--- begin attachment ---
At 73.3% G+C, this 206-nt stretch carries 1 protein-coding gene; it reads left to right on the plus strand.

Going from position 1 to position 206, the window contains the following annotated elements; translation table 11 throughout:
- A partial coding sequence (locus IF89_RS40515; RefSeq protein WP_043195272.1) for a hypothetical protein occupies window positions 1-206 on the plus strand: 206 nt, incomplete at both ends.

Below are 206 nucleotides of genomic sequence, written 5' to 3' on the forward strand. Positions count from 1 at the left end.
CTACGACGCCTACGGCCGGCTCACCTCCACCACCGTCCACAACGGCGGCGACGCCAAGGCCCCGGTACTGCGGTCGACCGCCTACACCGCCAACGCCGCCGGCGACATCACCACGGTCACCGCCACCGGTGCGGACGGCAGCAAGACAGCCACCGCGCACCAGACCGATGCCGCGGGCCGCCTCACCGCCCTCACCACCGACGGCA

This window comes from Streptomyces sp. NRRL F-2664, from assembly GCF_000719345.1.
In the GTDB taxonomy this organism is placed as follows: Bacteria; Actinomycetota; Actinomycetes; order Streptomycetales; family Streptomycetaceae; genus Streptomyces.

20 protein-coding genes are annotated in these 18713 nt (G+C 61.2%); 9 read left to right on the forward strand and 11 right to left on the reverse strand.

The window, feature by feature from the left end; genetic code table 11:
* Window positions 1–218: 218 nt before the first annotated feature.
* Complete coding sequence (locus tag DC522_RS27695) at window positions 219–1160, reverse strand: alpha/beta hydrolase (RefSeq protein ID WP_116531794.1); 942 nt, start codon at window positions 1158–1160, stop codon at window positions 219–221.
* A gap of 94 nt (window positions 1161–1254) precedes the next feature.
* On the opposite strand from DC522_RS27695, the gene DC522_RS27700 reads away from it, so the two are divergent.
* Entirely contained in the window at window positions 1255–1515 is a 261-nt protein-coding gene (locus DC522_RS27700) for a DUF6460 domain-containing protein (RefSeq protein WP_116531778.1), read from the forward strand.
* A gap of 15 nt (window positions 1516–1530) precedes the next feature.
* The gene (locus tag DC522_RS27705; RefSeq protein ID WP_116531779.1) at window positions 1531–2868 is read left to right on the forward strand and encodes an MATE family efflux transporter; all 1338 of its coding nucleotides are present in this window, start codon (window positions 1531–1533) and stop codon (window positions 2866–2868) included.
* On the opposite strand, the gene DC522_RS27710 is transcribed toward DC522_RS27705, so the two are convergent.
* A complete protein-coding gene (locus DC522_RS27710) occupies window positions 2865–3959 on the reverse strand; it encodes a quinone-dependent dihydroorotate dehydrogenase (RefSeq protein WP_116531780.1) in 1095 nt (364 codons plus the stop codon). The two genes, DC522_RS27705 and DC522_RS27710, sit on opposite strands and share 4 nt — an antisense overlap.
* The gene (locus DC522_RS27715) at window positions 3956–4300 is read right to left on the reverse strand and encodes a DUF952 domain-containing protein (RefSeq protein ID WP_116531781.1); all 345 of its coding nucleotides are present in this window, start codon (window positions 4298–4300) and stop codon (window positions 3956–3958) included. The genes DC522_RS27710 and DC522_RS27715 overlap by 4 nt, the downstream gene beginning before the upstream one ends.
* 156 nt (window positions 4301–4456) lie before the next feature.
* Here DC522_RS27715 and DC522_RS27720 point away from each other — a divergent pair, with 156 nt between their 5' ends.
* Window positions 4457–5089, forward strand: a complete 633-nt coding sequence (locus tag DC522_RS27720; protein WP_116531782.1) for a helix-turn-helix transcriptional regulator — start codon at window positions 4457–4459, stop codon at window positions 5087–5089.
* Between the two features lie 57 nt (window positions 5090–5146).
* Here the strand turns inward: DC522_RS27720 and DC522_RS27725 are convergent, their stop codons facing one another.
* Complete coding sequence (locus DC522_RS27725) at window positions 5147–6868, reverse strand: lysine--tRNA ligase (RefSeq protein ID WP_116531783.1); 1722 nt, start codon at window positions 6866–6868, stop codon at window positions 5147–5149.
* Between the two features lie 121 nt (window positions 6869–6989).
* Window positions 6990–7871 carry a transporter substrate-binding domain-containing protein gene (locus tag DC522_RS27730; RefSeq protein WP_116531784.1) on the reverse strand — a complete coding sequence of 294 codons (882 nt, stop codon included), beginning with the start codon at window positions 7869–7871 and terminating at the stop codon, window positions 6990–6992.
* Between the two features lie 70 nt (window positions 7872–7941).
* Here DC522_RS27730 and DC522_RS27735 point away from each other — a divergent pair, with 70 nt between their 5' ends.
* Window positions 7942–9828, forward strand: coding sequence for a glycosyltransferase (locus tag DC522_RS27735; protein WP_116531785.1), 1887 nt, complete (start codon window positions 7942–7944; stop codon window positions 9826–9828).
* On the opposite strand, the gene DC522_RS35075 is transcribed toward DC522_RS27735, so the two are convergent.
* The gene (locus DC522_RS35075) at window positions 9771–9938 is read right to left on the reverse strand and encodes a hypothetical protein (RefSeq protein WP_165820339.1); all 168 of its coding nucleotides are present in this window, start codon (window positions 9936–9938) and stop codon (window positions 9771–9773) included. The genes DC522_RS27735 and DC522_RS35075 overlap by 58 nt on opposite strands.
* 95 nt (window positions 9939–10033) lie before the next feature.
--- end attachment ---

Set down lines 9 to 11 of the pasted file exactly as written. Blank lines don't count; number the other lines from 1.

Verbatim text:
The window, feature by feature from the left end; genetic code table 11:
* Window positions 1–218: 218 nt before the first annotated feature.
* Complete coding sequence (locus tag DC522_RS27695) at window positions 219–1160, reverse strand: alpha/beta hydrolase (RefSeq protein ID WP_116531794.1); 942 nt, start codon at window positions 1158–1160, stop codon at window positions 219–221.